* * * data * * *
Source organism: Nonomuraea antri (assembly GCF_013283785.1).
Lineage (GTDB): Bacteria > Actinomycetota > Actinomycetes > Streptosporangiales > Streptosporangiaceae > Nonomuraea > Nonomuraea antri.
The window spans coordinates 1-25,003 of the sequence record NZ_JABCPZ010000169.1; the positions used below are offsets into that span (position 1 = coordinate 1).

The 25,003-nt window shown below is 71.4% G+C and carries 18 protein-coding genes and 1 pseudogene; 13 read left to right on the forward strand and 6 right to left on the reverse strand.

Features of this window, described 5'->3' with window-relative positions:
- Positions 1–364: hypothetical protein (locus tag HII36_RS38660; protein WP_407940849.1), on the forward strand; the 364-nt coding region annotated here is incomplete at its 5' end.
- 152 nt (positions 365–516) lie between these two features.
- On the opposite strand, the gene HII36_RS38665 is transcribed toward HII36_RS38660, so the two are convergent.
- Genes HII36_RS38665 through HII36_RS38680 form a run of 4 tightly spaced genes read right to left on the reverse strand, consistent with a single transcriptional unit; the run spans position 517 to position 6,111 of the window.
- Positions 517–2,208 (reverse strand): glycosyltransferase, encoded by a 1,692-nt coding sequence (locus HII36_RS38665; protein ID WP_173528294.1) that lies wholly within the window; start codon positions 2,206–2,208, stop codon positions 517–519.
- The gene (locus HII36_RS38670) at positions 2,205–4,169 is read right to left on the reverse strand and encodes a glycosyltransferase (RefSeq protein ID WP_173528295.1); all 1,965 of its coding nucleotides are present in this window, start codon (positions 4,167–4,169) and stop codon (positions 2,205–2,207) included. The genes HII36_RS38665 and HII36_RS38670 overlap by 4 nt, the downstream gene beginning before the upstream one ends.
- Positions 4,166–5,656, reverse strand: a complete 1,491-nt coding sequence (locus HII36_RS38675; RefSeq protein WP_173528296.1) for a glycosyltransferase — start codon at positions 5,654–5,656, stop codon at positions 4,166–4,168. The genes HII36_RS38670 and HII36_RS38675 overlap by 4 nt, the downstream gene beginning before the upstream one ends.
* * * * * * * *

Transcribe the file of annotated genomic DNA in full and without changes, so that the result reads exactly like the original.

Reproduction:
Source organism: Nonomuraea antri (assembly GCF_013283785.1).
Lineage (GTDB): Bacteria > Actinomycetota > Actinomycetes > Streptosporangiales > Streptosporangiaceae > Nonomuraea > Nonomuraea antri.
The window spans coordinates 1-25,003 of the sequence record NZ_JABCPZ010000169.1; the positions used below are offsets into that span (position 1 = coordinate 1).

The 25,003-nt window shown below is 71.4% G+C and carries 18 protein-coding genes and 1 pseudogene; 13 read left to right on the forward strand and 6 right to left on the reverse strand.

Features of this window, described 5'->3' with window-relative positions:
- Positions 1–364: hypothetical protein (locus tag HII36_RS38660; protein WP_407940849.1), on the forward strand; the 364-nt coding region annotated here is incomplete at its 5' end.
- 152 nt (positions 365–516) lie between these two features.
- On the opposite strand, the gene HII36_RS38665 is transcribed toward HII36_RS38660, so the two are convergent.
- Genes HII36_RS38665 through HII36_RS38680 form a run of 4 tightly spaced genes read right to left on the reverse strand, consistent with a single transcriptional unit; the run spans position 517 to position 6,111 of the window.
- Positions 517–2,208 (reverse strand): glycosyltransferase, encoded by a 1,692-nt coding sequence (locus HII36_RS38665; protein ID WP_173528294.1) that lies wholly within the window; start codon positions 2,206–2,208, stop codon positions 517–519.
- The gene (locus HII36_RS38670) at positions 2,205–4,169 is read right to left on the reverse strand and encodes a glycosyltransferase (RefSeq protein ID WP_173528295.1); all 1,965 of its coding nucleotides are present in this window, start codon (positions 4,167–4,169) and stop codon (positions 2,205–2,207) included. The genes HII36_RS38665 and HII36_RS38670 overlap by 4 nt, the downstream gene beginning before the upstream one ends.
- Positions 4,166–5,656, reverse strand: a complete 1,491-nt coding sequence (locus HII36_RS38675; RefSeq protein WP_173528296.1) for a glycosyltransferase — start codon at positions 5,654–5,656, stop codon at positions 4,166–4,168. The genes HII36_RS38670 and HII36_RS38675 overlap by 4 nt, the downstream gene beginning before the upstream one ends.